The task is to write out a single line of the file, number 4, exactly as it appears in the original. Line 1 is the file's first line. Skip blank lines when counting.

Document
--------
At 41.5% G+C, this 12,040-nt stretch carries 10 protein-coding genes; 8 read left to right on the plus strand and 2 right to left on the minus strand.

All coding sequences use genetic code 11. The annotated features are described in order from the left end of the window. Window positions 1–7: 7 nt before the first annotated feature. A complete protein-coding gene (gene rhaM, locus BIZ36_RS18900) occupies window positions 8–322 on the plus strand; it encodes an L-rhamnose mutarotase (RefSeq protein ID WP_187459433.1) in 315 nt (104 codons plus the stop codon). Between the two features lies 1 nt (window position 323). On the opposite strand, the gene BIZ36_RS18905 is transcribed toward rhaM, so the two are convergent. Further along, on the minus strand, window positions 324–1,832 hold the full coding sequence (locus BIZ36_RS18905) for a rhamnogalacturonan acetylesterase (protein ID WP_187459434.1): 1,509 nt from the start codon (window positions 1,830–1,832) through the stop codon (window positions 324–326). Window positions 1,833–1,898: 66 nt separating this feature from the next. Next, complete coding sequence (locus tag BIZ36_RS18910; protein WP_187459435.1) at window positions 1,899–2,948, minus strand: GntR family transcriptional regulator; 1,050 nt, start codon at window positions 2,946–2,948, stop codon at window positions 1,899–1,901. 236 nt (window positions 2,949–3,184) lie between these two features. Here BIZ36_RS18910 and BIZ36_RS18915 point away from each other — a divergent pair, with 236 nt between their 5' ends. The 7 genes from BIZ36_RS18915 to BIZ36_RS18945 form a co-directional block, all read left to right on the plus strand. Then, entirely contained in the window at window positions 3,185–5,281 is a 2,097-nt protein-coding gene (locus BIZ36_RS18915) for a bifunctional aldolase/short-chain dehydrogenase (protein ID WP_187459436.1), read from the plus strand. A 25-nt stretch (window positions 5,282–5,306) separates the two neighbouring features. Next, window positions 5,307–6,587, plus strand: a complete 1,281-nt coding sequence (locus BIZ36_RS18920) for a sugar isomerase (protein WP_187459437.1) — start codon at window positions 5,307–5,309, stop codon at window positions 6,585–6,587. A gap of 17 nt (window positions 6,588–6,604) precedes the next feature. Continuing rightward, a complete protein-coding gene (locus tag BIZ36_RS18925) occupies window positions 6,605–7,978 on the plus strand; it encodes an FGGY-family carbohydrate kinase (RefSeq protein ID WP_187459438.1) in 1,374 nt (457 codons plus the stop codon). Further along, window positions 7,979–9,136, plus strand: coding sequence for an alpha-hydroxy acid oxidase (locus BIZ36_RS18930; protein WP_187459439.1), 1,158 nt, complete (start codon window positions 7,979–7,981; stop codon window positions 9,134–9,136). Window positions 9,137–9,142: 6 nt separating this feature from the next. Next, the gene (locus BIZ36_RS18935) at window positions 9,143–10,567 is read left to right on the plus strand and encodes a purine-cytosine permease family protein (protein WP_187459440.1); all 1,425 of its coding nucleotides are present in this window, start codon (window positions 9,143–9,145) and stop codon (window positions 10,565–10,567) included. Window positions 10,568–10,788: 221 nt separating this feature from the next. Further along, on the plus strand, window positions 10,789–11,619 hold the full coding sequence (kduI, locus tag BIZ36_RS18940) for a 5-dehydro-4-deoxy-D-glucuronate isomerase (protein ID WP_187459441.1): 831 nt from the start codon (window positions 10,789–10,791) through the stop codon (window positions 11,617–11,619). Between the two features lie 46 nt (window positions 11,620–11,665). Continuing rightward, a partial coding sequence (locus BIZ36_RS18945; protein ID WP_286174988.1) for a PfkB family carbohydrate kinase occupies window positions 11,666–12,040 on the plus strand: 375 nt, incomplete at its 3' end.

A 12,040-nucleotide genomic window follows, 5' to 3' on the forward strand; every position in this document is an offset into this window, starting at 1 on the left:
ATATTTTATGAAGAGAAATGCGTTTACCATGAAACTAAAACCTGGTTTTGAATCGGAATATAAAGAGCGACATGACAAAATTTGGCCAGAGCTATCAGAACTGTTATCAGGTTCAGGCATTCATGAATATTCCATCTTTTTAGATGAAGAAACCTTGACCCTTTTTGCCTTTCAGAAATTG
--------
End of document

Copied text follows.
ATATTTTATGAAGAGAAATGCGTTTACCATGAAACTAAAACCTGGTTTTGAATCGGAATATAAAGAGCGACATGACAAAATTTGGCCAGAGCTATCAGAACTGTTATCAGGTTCAGGCATTCATGAATATTCCATCTTTTTAGATGAAGAAACCTTGACCCTTTTTGCCTTTCAGAAATTG